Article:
MicroRNA-663 induction upon oxidative stress in cultured human fibroblasts depends on the chronological age of the donor

Mariëtte E C Waaijer, Matthias Wieser, Regina Grillari-Voglauer, Diana van Heemst, Johannes Grillari, Andrea B Maier

Research output: Contribution to JournalArticleAcademicpeer-review


MicroRNAs, regulators of messenger RNA translation, have been observed to influence many physiological processes, amongst them the process of aging. Higher levels of microRNA-663 (miR-663) have previously been observed in human dermal fibroblasts subject to both replicative and stress-induced senescence compared to early passage cells. Also, higher levels of miR-663 have been found in memory T-cells and in human fibroblasts derived from older donors compared to younger donors. In previous studies we observed that dermal fibroblasts from donors of different chronological and biological age respond differentially to oxidative stress measured by markers of cellular senescence and apoptosis. In the present study we set out to study the association between miR-663 levels and chronological and biological age. Therefore we tested in a total of 92 human dermal fibroblast strains whether the levels of miR-663 in non-stressed and stressed conditions (fibroblasts were treated with 0.6 μM rotenone in stressed conditions) were different in young, middle aged and old donors and whether they were different in middle aged donors dependent on their biological age, as indicated by the propensity for familial longevity. In non-stressed conditions the level of miR-663 did not differ between donors of different age categories and was not dependent on biological age. Levels of miR-663 did not differ dependent on biological age in stressed conditions either. However, for different age categories the level of miR-663 in stressed conditions did differ: the level of miR-663 was higher at higher age categories. Also, the ratio of miR-663 induction upon stress was significantly higher in donors from older age categories. In conclusion, we present evidence for an association of miR-663 upon stress and chronological age.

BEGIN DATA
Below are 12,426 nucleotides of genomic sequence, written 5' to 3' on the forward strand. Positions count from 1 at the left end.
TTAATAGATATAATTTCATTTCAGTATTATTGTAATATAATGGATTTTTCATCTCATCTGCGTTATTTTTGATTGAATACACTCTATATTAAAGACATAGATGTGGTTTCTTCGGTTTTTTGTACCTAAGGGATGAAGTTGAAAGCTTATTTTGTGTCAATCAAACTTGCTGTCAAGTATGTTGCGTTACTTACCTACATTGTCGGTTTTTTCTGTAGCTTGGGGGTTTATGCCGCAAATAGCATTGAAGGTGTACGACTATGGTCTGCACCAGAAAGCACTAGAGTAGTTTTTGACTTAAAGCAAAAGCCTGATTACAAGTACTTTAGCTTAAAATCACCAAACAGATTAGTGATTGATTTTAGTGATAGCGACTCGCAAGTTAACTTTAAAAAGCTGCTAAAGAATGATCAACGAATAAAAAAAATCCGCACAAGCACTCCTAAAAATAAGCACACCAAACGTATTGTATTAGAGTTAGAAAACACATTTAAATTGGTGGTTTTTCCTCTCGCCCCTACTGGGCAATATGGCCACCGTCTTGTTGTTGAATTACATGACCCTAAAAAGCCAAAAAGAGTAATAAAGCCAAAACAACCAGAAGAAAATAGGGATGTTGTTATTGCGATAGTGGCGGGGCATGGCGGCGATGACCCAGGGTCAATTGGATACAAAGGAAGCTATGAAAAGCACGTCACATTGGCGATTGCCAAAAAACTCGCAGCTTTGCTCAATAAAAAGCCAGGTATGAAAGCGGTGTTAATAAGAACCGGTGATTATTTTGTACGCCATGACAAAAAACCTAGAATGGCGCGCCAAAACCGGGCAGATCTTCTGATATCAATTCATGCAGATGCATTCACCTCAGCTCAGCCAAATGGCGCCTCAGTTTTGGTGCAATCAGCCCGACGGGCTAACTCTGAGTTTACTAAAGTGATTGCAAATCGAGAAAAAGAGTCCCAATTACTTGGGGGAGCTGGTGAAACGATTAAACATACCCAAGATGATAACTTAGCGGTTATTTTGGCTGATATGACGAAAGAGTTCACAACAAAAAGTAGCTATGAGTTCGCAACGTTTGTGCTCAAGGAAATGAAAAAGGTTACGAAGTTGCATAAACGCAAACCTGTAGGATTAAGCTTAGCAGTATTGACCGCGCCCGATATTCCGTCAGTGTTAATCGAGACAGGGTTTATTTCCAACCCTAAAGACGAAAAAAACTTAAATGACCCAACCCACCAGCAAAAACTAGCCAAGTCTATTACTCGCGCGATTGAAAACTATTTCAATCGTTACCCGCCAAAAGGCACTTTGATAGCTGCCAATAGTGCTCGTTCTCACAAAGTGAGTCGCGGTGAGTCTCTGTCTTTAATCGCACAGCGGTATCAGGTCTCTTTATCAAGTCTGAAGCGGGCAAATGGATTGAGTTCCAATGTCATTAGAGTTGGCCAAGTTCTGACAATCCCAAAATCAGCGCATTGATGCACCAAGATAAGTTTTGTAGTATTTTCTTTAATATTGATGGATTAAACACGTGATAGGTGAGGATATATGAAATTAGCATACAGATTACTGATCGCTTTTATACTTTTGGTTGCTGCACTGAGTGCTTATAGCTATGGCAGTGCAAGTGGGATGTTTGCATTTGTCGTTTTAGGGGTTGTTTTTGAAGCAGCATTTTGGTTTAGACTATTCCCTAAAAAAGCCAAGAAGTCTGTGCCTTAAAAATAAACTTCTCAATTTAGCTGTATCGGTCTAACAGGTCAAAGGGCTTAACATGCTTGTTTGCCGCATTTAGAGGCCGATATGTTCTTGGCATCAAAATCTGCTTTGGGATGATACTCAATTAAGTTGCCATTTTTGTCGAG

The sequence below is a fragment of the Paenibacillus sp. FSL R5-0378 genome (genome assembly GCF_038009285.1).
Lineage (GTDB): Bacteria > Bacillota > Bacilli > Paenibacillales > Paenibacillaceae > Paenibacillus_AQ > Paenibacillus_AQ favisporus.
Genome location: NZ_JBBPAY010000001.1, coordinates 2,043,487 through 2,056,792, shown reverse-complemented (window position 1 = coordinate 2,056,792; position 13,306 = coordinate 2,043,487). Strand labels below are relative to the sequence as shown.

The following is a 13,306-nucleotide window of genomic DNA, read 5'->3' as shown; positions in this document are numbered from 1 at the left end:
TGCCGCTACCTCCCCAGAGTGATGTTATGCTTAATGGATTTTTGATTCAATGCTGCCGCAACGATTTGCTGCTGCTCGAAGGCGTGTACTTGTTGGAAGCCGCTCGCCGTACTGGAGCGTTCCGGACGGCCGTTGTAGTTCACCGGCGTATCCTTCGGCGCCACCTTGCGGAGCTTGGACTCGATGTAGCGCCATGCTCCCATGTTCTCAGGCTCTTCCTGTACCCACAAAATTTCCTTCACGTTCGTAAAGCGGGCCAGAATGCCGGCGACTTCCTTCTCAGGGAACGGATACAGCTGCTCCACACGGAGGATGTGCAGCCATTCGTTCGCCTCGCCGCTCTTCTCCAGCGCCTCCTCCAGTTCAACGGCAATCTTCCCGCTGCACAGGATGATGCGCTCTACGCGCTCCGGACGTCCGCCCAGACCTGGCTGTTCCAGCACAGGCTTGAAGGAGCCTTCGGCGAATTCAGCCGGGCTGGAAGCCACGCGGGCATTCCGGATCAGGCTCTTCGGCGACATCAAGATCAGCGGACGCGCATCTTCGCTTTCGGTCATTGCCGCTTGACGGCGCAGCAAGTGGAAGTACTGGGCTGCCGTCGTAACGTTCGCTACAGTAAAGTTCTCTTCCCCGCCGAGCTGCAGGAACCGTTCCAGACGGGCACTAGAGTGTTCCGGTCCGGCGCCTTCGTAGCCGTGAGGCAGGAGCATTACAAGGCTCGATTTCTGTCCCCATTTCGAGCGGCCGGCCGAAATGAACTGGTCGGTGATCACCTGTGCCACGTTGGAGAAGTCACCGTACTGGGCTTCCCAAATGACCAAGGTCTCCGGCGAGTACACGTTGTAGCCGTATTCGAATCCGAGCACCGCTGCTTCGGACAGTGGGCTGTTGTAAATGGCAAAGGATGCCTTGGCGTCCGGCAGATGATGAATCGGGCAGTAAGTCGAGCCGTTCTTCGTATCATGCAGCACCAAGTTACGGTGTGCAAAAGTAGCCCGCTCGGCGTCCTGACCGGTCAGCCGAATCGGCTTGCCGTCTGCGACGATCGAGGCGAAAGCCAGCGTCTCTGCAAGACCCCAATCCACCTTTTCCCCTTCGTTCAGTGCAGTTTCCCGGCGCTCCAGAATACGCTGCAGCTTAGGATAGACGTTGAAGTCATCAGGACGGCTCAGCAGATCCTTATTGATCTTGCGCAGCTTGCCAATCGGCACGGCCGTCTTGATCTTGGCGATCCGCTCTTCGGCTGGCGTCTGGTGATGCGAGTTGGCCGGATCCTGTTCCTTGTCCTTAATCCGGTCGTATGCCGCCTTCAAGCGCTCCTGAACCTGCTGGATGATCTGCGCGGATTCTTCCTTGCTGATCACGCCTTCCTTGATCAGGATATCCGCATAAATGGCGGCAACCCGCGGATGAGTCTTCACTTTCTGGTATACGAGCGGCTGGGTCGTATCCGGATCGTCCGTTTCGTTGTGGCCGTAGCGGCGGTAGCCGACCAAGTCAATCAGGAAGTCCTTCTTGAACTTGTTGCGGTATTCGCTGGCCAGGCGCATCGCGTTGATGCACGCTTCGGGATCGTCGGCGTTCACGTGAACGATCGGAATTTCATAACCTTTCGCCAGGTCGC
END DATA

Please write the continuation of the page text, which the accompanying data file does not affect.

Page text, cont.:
Original languageEnglish
Pages (from-to)269-78
Number of pages10
Issue number3
Publication statusPublished - Jun 2014


  • Adolescent
  • Adult
  • Aged
  • Aged, 80 and over
  • Aging/genetics
  • Apoptosis/genetics
  • Cells, Cultured
  • Cellular Senescence/genetics
  • Dermis/cytology
  • Female
  • Fibroblasts/cytology
  • Humans
  • Male
  • MicroRNAs/metabolism
  • Middle Aged
  • Oxidative Stress/genetics
  • Young Adult


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